• Search Google Scholar
    • Export Citation
  • 13.

    Raccurt CP, 1996. Trypanosoma cruzi in French Guinea: review of accumulated data since 1940. Med Trop (Mars) 56: 7987.

  • 14.

    Tenorio MS, Oliveira e Sousa L, Alves-Martin MF, Paixão MS, Rodrigues MV, Starke-Buzetti WA, Araújo JP Jr, Lucheis SB, 2014. Molecular identification of trypanosomatids in wild animals. Vet Parasitol 203: 203206.

    • Search Google Scholar
    • Export Citation
  • 15.

    Xavier SC, Roque AL, Lima Vdos S, Monteiro KJ, Otaviano JC, Ferreira da Silva LF, Jansen AM, 2012. Lower richness of small wild mammal species and chagas disease risk. PLoS Negl Trop Dis 6: e1647.

    • Search Google Scholar
    • Export Citation
  • 16.

    Herrera L, Xavier SCC, Viegas C, Martinez C, Cotias PM, Carrasco H, Urdaneta-Morales S, Jansen AM, 2004. Trypanosoma cruzi in a caviomorph rodent: parasitological and pathological features of the experimental infection of Trichomys apereoides (Rodentia, Echimyidae). Exp Parasitol 107: 7888.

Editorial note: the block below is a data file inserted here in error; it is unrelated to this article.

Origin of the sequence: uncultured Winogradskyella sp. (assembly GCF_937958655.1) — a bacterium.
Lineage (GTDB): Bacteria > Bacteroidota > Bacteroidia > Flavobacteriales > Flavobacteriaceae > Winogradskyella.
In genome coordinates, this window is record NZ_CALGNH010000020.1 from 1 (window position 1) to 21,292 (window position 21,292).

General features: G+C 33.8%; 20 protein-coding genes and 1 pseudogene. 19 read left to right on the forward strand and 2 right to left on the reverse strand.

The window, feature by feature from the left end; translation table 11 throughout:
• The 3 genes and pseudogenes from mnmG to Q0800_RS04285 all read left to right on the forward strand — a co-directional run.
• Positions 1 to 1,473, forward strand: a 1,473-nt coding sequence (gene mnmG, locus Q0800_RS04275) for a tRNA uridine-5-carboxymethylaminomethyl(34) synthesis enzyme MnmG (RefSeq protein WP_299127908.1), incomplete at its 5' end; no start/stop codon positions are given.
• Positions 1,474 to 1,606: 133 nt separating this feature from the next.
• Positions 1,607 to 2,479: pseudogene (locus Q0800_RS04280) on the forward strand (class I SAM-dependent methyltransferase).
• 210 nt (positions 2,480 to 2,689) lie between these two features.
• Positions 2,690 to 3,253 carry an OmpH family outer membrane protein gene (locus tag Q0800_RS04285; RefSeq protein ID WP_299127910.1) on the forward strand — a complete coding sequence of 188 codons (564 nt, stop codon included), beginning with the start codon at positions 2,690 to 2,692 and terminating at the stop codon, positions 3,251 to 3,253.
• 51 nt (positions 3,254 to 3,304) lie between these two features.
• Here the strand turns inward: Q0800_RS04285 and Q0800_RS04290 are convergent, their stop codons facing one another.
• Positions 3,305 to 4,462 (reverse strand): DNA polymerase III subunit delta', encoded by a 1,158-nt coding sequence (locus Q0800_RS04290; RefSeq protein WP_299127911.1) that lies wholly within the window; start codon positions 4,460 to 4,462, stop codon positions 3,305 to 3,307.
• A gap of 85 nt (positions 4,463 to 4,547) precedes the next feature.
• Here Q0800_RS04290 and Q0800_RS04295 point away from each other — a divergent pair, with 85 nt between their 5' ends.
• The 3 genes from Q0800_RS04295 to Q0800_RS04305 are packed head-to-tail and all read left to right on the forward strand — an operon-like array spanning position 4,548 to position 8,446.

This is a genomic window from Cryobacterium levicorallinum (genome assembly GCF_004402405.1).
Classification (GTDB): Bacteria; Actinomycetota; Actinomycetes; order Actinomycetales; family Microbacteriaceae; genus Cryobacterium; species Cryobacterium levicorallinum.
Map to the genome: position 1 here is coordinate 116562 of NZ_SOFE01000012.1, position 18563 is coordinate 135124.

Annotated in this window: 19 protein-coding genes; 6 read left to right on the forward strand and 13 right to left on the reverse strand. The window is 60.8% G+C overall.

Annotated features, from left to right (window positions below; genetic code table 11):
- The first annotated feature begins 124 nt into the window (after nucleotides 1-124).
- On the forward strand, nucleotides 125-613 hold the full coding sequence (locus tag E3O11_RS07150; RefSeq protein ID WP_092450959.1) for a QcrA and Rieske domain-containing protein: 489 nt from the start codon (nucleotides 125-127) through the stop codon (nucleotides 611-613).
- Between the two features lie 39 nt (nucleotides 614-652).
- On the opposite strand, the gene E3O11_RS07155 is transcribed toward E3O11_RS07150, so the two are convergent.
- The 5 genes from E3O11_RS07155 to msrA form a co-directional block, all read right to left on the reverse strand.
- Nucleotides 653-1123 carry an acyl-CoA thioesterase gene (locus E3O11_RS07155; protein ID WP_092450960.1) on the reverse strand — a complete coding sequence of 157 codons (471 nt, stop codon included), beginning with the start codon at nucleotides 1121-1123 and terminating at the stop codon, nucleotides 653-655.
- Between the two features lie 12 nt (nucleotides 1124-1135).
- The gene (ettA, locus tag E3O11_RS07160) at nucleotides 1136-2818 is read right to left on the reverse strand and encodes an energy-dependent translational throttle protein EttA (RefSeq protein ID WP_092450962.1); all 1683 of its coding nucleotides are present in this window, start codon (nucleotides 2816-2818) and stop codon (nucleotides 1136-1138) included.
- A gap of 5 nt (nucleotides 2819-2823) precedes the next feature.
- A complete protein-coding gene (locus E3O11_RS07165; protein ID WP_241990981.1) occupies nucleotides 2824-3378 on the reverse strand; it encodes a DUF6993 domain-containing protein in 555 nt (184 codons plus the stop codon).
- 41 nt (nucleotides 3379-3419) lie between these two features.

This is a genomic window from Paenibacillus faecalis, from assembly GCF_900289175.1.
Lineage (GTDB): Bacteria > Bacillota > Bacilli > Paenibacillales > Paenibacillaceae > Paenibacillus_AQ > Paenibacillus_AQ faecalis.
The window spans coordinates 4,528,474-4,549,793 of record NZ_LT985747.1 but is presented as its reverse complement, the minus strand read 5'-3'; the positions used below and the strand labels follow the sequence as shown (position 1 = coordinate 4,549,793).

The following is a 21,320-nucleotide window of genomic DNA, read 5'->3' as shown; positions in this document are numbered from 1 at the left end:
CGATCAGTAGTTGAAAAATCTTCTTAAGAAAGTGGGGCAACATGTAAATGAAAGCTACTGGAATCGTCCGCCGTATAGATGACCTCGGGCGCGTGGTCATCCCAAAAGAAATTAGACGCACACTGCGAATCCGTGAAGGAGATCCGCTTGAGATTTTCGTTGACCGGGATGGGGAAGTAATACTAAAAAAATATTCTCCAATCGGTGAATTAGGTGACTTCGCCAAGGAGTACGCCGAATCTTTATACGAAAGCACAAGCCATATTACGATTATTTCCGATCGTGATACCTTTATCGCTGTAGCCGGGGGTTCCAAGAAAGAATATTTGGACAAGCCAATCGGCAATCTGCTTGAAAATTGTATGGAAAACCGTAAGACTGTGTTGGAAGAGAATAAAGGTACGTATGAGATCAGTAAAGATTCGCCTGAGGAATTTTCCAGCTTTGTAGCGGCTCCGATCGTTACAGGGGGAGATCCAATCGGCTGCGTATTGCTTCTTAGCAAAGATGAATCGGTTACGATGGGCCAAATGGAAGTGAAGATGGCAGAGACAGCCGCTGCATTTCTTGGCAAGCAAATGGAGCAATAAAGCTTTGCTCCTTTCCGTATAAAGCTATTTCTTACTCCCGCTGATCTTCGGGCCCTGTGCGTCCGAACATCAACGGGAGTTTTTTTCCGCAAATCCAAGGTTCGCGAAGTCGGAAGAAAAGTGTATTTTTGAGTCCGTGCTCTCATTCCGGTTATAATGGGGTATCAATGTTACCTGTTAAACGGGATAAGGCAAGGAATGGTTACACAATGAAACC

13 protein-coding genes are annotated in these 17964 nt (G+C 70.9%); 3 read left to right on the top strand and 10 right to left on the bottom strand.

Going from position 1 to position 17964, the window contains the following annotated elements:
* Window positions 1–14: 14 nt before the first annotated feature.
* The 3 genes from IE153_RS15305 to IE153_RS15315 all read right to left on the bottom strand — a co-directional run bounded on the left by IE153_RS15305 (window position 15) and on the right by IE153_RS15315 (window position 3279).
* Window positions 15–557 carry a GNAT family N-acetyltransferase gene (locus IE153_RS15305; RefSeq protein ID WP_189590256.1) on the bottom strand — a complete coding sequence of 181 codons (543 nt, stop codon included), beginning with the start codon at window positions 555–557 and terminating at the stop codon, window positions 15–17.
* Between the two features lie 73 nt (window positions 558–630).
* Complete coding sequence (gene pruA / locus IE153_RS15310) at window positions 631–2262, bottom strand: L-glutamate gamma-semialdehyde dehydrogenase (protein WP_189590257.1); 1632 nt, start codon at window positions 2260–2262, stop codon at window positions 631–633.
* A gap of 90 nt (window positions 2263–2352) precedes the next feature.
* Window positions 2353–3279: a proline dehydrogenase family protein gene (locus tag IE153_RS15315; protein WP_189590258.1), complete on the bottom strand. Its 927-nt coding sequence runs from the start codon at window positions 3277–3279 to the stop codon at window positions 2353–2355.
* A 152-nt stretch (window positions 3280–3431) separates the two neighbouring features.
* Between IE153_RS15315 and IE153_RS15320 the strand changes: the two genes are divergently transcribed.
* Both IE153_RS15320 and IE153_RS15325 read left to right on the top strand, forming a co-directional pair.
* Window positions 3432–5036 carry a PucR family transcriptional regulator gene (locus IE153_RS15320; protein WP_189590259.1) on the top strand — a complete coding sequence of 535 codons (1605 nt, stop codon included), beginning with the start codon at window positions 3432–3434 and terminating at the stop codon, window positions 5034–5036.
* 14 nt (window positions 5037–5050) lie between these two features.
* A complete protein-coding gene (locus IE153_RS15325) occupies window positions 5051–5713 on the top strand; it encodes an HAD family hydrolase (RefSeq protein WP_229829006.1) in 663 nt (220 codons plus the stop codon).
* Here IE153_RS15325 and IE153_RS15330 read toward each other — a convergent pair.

• Search Google Scholar
    • Export Citation
  • 17.

    de Lima H, Carrero J, Rodríguez A, de Guglielmo Z, Rodriguez N, 2006. Trypanosomatidae of public health importance occurring in wild and synanthropic animals of rural Venezuela. Biomedica 26: 4250.

    • Search Google Scholar
    • Export Citation
  • 18.

    Roque ALR, Xavier SCC, Gerhardt M, Silva MFO, Lima V, D’Andrea PS, Jansen AM, 2012. Trypanosoma cruzi among wild and domestic mammals in different areas of the Abaetetuba municipality (Pará State, Brazil), an endemic Chagas disease transmission area. Vet Parasitol 193: 7177.

    • Search Google Scholar
    • Export Citation
  • 19.

    Bodmer RE, Lozano EP, 2001. Rural development and sustainable wildlife use in Peru. Conserv Biol 15: 11631170.

  • 20.

    Ministerio de Salud del Peru (MINSA) – Dirección General de Epidemiologia, 2015. Sala Situacional Para el Análisis de Situación de Salud. Lima, Peru: MINSA. Available at: http://www.dge.gob.pe/portal/index.php?option=com_content&view=article&id=14&Itemid=121. Accessed January 8, 2017.

Author Notes

Address correspondence to Andrés G. Lescano, Emerge, Emerging Diseases and Climate Change Research Unit, School of Public Health and Administration, Universidad Peruana Cayetano Heredia, Av. Honorio Delgado 430. San Martin de Porres Lima 31, Peru. E-mail: andres.lescano.g@upch.pe